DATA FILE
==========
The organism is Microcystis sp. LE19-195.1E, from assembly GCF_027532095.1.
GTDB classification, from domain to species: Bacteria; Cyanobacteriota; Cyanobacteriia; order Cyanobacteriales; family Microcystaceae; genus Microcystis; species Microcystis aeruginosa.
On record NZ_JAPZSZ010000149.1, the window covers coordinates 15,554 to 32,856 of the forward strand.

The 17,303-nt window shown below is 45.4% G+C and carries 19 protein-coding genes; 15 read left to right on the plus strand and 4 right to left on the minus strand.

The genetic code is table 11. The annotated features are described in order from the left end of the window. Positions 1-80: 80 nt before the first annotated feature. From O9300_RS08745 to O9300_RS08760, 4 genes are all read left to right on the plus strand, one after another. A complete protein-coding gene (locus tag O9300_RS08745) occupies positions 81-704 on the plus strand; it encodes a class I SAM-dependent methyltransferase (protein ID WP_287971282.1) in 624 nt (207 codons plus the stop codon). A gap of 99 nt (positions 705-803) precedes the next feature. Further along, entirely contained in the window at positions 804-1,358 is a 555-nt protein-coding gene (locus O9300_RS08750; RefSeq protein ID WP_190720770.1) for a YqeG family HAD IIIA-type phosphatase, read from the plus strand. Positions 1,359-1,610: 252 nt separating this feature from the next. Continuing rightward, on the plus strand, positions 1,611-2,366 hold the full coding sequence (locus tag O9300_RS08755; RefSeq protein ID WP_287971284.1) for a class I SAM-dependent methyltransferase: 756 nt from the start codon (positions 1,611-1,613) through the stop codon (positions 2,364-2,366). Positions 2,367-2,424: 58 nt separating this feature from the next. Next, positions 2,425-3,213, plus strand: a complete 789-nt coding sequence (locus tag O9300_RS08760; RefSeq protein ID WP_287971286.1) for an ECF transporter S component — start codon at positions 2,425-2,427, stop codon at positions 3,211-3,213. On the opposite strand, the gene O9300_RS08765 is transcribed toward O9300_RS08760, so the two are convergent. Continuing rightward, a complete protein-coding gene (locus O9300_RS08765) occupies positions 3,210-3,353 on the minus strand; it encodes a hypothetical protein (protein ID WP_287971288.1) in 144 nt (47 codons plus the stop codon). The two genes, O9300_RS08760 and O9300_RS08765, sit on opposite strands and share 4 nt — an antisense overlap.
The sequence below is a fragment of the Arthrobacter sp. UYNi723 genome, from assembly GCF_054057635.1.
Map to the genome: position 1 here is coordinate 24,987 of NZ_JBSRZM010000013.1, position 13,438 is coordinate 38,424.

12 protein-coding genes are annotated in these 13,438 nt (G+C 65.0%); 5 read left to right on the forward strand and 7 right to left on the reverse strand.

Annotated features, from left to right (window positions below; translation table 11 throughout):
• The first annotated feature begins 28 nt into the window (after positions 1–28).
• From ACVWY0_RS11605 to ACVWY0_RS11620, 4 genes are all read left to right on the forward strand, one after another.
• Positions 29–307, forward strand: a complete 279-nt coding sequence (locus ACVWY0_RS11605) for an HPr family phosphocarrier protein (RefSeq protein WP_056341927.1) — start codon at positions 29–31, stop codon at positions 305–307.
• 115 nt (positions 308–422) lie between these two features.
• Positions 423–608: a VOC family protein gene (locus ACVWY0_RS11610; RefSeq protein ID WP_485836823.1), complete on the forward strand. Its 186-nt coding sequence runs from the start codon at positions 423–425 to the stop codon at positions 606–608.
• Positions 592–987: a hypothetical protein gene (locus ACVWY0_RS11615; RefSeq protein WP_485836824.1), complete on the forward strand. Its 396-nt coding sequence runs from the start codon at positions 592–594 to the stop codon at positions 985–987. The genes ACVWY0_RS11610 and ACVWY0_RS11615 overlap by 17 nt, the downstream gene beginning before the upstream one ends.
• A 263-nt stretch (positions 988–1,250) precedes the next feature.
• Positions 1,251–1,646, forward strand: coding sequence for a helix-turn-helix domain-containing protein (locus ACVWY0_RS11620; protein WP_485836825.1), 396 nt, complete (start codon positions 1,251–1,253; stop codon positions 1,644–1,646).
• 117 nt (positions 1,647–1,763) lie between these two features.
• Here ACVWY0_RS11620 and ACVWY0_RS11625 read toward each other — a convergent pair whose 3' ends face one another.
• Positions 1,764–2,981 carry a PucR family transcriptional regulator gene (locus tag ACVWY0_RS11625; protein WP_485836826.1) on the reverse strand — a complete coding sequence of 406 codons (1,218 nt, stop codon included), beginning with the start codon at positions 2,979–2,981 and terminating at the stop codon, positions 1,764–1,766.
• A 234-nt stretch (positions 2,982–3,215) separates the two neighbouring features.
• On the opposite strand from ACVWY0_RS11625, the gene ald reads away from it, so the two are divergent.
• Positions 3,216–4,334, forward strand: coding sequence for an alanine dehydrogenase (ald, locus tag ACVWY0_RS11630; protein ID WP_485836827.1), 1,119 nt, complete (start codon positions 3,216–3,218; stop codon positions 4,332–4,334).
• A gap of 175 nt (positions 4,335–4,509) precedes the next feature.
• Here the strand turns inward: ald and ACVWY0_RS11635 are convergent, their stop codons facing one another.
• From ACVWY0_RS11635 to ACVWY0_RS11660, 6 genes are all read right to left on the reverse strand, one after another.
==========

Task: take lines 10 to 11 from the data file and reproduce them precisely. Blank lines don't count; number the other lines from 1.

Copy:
• The first annotated feature begins 28 nt into the window (after positions 1–28).
• From ACVWY0_RS11605 to ACVWY0_RS11620, 4 genes are all read left to right on the forward strand, one after another.